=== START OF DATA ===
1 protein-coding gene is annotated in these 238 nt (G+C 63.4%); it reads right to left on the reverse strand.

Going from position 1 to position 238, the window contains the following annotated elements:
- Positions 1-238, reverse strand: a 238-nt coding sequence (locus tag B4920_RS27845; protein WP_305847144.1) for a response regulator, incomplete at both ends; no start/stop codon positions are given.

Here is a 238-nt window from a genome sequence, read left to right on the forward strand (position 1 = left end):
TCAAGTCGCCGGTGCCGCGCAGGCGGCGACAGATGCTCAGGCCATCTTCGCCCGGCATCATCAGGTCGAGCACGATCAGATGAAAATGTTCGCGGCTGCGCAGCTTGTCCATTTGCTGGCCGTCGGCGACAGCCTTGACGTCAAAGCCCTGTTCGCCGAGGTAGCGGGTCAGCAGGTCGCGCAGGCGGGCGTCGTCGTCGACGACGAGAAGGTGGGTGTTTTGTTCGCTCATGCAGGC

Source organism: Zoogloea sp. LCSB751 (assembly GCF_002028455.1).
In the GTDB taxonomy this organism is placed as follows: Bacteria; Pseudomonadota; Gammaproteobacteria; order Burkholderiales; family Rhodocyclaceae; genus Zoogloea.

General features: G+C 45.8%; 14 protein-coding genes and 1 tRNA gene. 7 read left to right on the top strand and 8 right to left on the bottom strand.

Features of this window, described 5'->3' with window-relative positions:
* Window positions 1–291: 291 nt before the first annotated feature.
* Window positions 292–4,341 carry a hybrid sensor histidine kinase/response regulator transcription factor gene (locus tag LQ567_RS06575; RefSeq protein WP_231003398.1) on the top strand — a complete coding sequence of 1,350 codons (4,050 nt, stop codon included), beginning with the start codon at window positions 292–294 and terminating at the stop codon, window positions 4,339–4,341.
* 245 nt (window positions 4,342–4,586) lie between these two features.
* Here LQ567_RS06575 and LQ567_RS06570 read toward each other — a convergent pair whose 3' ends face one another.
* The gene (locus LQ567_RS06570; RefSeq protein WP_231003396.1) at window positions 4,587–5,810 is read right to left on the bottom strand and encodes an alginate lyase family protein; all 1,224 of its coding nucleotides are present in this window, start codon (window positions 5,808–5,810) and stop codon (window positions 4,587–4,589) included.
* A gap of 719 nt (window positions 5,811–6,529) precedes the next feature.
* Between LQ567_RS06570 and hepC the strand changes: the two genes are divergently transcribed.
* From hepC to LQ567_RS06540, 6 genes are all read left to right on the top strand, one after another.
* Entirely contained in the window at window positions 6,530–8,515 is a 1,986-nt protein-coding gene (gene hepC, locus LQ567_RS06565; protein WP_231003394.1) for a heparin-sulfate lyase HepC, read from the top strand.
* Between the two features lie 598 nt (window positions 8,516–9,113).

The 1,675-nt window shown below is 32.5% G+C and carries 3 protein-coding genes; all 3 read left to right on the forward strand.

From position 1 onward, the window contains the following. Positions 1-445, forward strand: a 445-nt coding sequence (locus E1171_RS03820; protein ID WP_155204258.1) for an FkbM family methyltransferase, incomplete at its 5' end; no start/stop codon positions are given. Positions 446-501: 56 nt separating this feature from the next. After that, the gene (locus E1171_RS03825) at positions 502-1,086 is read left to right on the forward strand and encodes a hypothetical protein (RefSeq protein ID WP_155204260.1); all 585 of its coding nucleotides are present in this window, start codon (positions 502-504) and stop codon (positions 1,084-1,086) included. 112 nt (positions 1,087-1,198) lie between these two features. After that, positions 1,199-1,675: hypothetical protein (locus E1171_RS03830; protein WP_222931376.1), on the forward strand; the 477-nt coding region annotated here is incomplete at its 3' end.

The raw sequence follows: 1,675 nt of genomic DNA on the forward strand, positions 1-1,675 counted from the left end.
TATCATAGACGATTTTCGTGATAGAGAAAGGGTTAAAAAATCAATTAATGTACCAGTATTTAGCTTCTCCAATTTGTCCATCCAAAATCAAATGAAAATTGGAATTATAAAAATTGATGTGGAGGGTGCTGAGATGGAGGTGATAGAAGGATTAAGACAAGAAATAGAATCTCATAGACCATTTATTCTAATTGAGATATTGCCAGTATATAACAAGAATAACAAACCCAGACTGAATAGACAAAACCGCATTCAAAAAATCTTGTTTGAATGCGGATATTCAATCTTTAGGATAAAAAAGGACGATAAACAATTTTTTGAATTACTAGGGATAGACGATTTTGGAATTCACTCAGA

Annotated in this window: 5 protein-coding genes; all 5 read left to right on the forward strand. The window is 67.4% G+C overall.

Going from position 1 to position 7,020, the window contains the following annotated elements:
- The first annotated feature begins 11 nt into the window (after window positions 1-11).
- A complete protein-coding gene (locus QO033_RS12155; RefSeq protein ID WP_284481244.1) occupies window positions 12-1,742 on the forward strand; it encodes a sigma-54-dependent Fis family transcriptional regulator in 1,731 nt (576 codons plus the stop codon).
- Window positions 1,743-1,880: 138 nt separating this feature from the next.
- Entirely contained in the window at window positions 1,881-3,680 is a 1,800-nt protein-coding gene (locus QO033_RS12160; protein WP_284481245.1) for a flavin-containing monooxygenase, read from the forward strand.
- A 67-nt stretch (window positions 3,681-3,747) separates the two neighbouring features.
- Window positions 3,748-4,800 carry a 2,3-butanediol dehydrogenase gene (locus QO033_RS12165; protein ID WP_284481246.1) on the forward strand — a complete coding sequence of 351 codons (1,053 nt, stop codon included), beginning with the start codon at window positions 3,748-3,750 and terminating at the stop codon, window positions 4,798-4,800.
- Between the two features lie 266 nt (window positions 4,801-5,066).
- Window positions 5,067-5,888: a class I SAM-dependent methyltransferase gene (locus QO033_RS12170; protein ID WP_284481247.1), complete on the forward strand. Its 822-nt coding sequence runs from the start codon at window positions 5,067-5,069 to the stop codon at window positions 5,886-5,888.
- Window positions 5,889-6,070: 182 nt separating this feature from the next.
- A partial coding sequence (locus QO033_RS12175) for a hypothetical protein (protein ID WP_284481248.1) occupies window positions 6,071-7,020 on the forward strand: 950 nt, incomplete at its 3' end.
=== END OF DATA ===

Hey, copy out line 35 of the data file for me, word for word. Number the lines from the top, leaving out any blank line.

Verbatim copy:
- A partial coding sequence (locus QO033_RS12175) for a hypothetical protein (protein ID WP_284481248.1) occupies window positions 6,071-7,020 on the forward strand: 950 nt, incomplete at its 3' end.